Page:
entail


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Entail

To abridge, settle, or limit succession to real property. An estate whose succession is limited to certain people rather than being passed to all heirs.

In real property, a fee tail is the conveyance of land subject to certain limitations or restrictions, namely, that it may only descend to certain specified heirs.

entail

verb adferre, call for, demand, force, impel, innlude as a necessary consequence, involve, make incumbent, make inescapable, make necessary, make requisite, make unavoidable, necessitate, need, obligate, occasion, require
See also: bequest, compel, concern, consist, involve, require

entail

an estate tail or fee tail. In England, a settlement of land, destined to the grantee and the heirs of his body (or some more special destination; initially, such settlements rendered the land inalienable, i.e. not transferable to another owner, but after 1472 it came to be accepted that the entail could in certain circumstances be barred and the land made alienable). The whole law of entail was relaxed over time. Since the coming into force in 1997 of the Trusts of Land and Appointments of Trustees Act 1996 entailed interest cannot exist in equity, even by way of a trust. In Scotland, entails (also known as tailzies, ‘z' silent) were made possible by the Entail Act of 1683, provision being made for the setting up of a Register of Entails, publicizing which estates were entailed. As, initially, in England, entailing land in Scotland made that land inalienable. The Entail Amendment (Scotland) Act 1848 established a procedure whereby entails could be barred, and in 1914 it was provided by the Entail (Scotland) Act that no future entails of land in Scotland would be permitted, save to implement a direction to entail combined in a will executed before the Act came into force.

TO ENTAIL. To create an estate tail. Vide Tail.

References in classic literature ?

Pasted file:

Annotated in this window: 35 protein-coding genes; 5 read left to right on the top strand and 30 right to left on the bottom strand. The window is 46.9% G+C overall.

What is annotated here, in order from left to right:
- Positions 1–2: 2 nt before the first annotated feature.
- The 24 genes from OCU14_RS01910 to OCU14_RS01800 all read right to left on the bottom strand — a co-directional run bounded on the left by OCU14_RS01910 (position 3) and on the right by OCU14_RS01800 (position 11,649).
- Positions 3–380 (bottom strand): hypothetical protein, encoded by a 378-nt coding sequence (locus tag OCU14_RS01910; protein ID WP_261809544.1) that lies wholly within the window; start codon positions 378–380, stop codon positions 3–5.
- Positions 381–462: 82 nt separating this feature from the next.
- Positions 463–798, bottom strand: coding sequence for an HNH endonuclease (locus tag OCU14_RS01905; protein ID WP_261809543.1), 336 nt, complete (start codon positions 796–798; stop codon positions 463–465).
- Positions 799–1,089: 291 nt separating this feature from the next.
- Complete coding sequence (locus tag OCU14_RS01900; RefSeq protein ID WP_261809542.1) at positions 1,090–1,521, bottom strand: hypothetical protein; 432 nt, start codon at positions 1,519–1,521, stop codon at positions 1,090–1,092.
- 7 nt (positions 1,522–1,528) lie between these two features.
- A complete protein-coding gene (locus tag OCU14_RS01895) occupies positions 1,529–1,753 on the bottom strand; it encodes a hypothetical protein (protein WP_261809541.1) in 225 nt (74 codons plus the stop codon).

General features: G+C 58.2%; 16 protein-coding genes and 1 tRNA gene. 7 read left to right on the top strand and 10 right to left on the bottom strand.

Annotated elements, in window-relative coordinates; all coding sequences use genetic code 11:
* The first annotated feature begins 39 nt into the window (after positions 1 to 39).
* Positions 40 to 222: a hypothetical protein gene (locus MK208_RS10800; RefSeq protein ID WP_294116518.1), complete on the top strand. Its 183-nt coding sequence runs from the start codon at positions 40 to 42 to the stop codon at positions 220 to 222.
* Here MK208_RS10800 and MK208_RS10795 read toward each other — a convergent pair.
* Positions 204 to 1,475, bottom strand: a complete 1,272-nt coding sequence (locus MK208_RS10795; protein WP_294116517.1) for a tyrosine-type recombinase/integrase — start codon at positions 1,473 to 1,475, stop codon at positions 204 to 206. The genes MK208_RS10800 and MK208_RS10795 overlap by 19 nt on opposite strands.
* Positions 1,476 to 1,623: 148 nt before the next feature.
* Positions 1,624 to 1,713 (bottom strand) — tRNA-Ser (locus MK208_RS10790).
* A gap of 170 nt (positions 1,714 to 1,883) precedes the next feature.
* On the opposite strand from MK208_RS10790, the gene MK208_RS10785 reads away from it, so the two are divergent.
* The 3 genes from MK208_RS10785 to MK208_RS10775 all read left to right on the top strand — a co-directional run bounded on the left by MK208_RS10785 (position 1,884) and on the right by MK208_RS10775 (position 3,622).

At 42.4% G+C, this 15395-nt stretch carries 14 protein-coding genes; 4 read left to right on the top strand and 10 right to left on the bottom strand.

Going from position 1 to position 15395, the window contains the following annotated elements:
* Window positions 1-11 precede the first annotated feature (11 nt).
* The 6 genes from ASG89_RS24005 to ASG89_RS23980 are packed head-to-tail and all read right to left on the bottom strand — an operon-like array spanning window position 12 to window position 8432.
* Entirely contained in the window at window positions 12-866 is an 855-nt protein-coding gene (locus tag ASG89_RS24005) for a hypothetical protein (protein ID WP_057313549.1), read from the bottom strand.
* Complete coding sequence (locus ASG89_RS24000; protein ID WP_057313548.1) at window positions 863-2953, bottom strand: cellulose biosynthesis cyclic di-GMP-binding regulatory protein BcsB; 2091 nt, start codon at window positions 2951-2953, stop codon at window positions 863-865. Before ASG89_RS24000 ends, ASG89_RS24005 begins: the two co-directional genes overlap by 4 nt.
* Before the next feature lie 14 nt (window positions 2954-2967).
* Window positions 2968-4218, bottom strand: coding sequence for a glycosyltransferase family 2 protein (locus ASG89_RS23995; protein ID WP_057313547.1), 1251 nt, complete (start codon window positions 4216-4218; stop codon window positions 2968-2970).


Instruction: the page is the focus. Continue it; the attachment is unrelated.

He has ambitions--I don't know what they are, but they seem to entail his holding some sort of a place in society.
At one in the morning, the hauling in of the sounding-line was not yet completed; 1,670 fathoms were still out, which would entail some hours' work.
Any change in the embryo or larva will almost certainly entail changes in the mature animal.
Because, my dear, beauty is that quality which, next to money, is generally the most attractive to the worst kinds of men; and, therefore, it is likely to entail a great deal of trouble on the possessor.
Now in what light, but that of an enemy, can a reasonable woman regard the man who solicits her to entail on herself all the misery I have described to you, and who would purchase to himself a short, trivial, contemptible pleasure, so greatly at her expense
All such judgments entail some risk of error, though sometimes perhaps a very small one; some flowers that look like buttercups are marigolds, and colours that some would call yellow others might call orange.
It matters nothing what your father signed, you are the heir of entail.
And you are not to suppose that it will entail any interruption or intrusion on you, for that is far from my intention.
The possession of vast wealth entails cares and responsibilities, however, as poor Marija found out.
This like some holy relic do I prize To save me from the fate my truth entails, Truth that to thy hard heart its vigour owes.
Sun Tzu said: Raising a host of a hundred thousand men and marching them great distances entails heavy loss on the people and a drain on the resources of the State.
Become happy again, that I may remain chaste in heart and in thought; your misfortune entails my ruin.